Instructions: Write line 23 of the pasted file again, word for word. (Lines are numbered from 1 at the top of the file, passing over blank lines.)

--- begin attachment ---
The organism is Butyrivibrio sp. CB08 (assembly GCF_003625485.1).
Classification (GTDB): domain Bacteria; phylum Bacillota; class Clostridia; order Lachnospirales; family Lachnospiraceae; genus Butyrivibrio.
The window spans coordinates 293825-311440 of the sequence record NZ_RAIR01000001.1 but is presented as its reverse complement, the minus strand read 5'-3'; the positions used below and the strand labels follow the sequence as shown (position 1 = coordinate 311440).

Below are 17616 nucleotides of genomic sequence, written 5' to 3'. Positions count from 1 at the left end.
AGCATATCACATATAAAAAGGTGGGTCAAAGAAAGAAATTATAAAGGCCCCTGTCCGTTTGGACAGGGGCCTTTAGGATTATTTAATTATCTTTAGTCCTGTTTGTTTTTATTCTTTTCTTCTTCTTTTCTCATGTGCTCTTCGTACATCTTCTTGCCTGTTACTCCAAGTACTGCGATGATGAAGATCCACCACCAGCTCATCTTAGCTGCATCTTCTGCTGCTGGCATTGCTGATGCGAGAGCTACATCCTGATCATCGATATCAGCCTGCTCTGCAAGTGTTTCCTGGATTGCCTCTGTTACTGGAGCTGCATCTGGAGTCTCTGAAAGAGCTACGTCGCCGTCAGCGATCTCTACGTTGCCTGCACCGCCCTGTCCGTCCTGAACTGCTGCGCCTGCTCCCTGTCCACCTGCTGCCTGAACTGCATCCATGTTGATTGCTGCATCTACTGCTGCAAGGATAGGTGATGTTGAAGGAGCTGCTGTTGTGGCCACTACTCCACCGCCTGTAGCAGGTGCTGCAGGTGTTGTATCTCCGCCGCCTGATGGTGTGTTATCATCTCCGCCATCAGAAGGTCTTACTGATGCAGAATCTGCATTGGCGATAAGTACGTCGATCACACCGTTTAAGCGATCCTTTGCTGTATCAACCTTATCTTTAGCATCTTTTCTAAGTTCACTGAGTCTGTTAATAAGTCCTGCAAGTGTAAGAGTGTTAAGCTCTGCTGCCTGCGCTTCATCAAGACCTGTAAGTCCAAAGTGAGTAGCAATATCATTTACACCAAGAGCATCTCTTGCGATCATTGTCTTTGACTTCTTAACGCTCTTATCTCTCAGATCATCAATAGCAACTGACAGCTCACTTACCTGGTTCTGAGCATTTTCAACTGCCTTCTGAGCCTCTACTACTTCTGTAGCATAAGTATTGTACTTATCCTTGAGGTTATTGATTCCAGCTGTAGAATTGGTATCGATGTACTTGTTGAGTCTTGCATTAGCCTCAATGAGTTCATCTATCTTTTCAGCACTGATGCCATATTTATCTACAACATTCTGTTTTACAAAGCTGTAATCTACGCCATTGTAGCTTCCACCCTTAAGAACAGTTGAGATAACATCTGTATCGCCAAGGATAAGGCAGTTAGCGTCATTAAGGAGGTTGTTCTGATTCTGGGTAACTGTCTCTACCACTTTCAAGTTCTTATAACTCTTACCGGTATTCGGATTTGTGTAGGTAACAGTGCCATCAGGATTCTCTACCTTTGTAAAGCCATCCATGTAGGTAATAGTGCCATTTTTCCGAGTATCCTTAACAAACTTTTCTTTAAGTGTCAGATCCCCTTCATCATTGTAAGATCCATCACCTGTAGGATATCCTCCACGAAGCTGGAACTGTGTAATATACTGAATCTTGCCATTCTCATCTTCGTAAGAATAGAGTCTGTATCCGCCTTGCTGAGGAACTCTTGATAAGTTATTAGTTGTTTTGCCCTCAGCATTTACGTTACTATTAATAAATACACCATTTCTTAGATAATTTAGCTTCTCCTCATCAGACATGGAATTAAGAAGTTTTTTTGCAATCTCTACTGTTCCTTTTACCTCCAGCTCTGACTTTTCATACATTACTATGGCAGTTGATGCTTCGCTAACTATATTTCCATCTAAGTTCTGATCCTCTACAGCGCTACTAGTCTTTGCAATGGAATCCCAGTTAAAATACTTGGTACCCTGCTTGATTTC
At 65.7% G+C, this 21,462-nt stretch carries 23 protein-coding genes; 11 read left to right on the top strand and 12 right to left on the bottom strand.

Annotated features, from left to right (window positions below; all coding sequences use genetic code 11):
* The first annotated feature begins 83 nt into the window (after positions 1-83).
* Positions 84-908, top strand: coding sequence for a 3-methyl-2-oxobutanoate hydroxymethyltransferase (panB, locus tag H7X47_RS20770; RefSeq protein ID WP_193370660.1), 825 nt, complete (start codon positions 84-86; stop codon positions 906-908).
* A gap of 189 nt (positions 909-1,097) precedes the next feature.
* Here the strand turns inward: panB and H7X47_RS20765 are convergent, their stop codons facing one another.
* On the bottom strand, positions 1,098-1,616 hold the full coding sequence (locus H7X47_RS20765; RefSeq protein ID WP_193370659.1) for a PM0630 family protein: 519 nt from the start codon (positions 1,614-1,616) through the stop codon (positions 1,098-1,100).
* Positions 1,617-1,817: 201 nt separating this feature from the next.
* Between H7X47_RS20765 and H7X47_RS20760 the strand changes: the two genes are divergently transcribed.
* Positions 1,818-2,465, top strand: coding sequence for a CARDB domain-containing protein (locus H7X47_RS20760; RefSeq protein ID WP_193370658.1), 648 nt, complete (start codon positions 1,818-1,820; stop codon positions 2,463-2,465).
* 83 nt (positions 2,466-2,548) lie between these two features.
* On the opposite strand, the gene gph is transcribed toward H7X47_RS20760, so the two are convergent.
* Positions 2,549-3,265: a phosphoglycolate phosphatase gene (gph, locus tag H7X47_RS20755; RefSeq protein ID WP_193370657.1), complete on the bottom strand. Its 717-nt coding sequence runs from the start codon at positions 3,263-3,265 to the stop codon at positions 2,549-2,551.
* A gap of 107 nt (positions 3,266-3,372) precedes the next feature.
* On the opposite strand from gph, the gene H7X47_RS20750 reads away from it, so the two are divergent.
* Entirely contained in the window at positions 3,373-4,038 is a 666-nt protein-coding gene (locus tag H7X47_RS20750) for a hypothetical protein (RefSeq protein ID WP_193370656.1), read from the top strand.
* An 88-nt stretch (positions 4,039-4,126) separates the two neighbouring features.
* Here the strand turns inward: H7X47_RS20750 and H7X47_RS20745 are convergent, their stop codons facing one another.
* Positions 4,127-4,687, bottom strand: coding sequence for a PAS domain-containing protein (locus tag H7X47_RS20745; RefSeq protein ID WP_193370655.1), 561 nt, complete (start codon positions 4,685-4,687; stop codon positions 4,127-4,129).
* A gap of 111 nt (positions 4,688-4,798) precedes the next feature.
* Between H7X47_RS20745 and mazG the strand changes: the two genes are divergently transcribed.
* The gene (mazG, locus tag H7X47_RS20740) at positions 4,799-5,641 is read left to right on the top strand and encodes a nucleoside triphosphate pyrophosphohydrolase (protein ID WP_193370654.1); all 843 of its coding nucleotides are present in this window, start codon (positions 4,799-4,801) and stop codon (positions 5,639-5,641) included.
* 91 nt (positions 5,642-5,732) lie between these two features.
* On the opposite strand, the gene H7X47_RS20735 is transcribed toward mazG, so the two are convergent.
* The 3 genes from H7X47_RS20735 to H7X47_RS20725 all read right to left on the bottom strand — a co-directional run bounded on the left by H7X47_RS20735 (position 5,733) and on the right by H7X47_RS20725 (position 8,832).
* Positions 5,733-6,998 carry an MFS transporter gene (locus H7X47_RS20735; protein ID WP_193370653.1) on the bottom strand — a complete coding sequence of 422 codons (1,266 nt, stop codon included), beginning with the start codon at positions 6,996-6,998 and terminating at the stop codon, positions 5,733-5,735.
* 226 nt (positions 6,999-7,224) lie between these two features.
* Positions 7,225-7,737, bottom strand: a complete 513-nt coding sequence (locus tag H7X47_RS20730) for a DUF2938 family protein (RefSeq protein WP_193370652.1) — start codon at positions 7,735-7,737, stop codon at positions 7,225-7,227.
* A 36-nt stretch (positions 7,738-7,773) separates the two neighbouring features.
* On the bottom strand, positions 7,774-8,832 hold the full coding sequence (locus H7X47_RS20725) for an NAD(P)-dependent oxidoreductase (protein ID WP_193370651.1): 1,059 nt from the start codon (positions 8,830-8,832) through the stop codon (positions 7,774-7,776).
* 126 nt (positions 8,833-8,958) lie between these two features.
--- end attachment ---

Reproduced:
* Here the strand turns inward: H7X47_RS20750 and H7X47_RS20745 are convergent, their stop codons facing one another.